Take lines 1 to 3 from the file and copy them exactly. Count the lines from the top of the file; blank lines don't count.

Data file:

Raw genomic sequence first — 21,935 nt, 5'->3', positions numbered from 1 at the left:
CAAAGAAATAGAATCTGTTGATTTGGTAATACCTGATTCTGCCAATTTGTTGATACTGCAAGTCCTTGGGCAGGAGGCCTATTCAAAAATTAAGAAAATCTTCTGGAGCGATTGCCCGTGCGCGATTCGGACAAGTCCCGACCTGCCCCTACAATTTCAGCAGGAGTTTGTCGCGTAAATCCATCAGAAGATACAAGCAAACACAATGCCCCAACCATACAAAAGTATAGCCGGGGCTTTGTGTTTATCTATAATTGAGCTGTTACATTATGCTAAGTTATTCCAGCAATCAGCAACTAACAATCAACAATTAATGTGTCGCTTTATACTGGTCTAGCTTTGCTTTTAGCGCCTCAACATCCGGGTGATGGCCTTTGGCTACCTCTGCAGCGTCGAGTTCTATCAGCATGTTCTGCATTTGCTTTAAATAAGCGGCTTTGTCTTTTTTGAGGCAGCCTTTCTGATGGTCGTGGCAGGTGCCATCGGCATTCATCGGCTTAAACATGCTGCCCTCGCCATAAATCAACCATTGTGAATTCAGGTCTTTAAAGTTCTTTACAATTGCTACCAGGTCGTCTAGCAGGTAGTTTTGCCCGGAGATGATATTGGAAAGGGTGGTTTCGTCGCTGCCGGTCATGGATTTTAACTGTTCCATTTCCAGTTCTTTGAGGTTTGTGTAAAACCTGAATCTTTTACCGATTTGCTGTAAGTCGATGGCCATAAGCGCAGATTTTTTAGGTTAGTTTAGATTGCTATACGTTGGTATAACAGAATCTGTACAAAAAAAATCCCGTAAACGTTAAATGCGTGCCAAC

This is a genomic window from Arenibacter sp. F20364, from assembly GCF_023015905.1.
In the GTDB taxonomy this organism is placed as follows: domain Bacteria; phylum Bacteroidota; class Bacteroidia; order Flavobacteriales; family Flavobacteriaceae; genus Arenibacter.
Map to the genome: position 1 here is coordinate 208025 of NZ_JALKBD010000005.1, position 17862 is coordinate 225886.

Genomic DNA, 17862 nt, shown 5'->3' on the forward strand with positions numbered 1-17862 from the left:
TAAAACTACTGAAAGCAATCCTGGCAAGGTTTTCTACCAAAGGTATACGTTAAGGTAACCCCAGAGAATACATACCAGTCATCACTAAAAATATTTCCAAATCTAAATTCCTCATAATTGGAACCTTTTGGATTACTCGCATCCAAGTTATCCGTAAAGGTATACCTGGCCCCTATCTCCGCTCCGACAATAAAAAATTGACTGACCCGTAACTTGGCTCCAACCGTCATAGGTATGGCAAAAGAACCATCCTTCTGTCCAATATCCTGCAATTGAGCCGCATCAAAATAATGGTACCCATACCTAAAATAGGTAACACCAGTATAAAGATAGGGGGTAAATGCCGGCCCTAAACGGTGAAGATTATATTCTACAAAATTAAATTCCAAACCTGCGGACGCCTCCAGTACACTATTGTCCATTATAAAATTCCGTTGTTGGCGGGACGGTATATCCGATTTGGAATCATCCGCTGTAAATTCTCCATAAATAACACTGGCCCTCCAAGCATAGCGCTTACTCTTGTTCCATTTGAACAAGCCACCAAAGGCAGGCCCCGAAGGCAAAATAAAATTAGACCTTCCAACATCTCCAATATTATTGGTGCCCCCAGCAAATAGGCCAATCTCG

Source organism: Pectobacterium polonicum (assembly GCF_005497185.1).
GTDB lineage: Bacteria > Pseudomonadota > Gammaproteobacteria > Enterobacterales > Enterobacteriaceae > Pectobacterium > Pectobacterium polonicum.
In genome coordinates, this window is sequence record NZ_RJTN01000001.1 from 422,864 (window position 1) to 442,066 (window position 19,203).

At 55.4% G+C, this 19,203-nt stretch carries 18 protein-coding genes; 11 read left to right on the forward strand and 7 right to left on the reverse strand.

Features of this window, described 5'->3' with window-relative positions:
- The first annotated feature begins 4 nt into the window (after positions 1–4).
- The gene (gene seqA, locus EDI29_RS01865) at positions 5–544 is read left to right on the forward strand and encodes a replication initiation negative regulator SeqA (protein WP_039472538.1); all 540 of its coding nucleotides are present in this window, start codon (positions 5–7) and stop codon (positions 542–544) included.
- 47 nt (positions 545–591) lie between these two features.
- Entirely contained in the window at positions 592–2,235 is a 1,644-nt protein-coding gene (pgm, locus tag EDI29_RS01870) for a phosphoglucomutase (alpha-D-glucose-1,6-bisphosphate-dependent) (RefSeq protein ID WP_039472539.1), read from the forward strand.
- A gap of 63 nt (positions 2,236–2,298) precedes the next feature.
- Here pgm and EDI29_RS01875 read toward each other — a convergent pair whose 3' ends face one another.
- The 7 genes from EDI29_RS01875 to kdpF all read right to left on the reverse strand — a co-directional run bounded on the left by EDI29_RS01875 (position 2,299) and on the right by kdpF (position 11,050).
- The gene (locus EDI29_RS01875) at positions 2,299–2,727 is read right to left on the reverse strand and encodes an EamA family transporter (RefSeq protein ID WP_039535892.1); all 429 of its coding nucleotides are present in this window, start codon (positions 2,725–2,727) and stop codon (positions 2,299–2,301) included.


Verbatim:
Raw genomic sequence first — 21,935 nt, 5'->3', positions numbered from 1 at the left:
CAAAGAAATAGAATCTGTTGATTTGGTAATACCTGATTCTGCCAATTTGTTGATACTGCAAGTCCTTGGGCAGGAGGCCTATTCAAAAATTAAGAAAATCTTCTGGAGCGATTGCCCGTGCGCGATTCGGACAAGTCCCGACCTGCCCCTACAATTTCAGCAGGAGTTTGTCGCGTAAATCCATCAGAAGATACAAGCAAACACAATGCCCCAACCATACAAAAGTATAGCCGGGGCTTTGTGTTTATCTATAATTGAGCTGTTACATTATGCTAAGTTATTCCAGCAATCAGCAACTAACAATCAACAATTAATGTGTCGCTTTATACTGGTCTAGCTTTGCTTTTAGCGCCTCAACATCCGGGTGATGGCCTTTGGCTACCTCTGCAGCGTCGAGTTCTATCAGCATGTTCTGCATTTGCTTTAAATAAGCGGCTTTGTCTTTTTTGAGGCAGCCTTTCTGATGGTCGTGGCAGGTGCCATCGGCATTCATCGGCTTAAACATGCTGCCCTCGCCATAAATCAACCATTGTGAATTCAGGTCTTTAAAGTTCTTTACAATTGCTACCAGGTCGTCTAGCAGGTAGTTTTGCCCGGAGATGATATTGGAAAGGGTGGTTTCGTCGCTGCCGGTCATGGATTTTAACTGTTCCATTTCCAGTTCTTTGAGGTTTGTGTAAAACCTGAATCTTTTACCGATTTGCTGTAAGTCGATGGCCATAAGCGCAGATTTTTTAGGTTAGTTTAGATTGCTATACGTTGGTATAACAGAATCTGTACAAAAAAAATCCCGTAAACGTTAAATGCGTGCCAAC

This is a genomic window from Arenibacter sp. F20364, from assembly GCF_023015905.1.